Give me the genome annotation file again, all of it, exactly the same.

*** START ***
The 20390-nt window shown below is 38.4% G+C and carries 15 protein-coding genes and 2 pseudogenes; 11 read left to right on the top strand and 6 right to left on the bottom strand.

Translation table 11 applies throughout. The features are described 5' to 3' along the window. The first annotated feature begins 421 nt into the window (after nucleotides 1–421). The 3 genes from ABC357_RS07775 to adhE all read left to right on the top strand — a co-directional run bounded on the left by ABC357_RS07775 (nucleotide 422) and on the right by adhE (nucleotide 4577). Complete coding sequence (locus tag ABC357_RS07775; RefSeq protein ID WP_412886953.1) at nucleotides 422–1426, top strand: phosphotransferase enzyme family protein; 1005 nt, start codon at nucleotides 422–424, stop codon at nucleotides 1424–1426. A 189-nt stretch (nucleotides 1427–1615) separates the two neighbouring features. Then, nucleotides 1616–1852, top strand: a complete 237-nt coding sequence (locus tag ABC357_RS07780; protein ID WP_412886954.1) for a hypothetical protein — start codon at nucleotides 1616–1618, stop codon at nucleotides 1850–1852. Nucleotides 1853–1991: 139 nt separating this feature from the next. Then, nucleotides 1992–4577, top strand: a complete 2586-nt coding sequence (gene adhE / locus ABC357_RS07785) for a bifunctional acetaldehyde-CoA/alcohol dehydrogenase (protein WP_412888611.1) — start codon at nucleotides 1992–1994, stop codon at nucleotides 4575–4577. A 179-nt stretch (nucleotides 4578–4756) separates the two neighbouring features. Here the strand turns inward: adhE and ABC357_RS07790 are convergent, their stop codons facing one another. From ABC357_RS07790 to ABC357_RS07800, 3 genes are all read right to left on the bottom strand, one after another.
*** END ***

The 20390-nt window shown below is 38.4% G+C and carries 15 protein-coding genes and 2 pseudogenes; 11 read left to right on the top strand and 6 right to left on the bottom strand.

Translation table 11 applies throughout. The features are described 5' to 3' along the window. The first annotated feature begins 421 nt into the window (after nucleotides 1–421). The 3 genes from ABC357_RS07775 to adhE all read left to right on the top strand — a co-directional run bounded on the left by ABC357_RS07775 (nucleotide 422) and on the right by adhE (nucleotide 4577). Complete coding sequence (locus tag ABC357_RS07775; RefSeq protein ID WP_412886953.1) at nucleotides 422–1426, top strand: phosphotransferase enzyme family protein; 1005 nt, start codon at nucleotides 422–424, stop codon at nucleotides 1424–1426. A 189-nt stretch (nucleotides 1427–1615) separates the two neighbouring features. Then, nucleotides 1616–1852, top strand: a complete 237-nt coding sequence (locus tag ABC357_RS07780; protein ID WP_412886954.1) for a hypothetical protein — start codon at nucleotides 1616–1618, stop codon at nucleotides 1850–1852. Nucleotides 1853–1991: 139 nt separating this feature from the next. Then, nucleotides 1992–4577, top strand: a complete 2586-nt coding sequence (gene adhE / locus ABC357_RS07785) for a bifunctional acetaldehyde-CoA/alcohol dehydrogenase (protein WP_412888611.1) — start codon at nucleotides 1992–1994, stop codon at nucleotides 4575–4577. A 179-nt stretch (nucleotides 4578–4756) separates the two neighbouring features. Here the strand turns inward: adhE and ABC357_RS07790 are convergent, their stop codons facing one another. From ABC357_RS07790 to ABC357_RS07800, 3 genes are all read right to left on the bottom strand, one after another.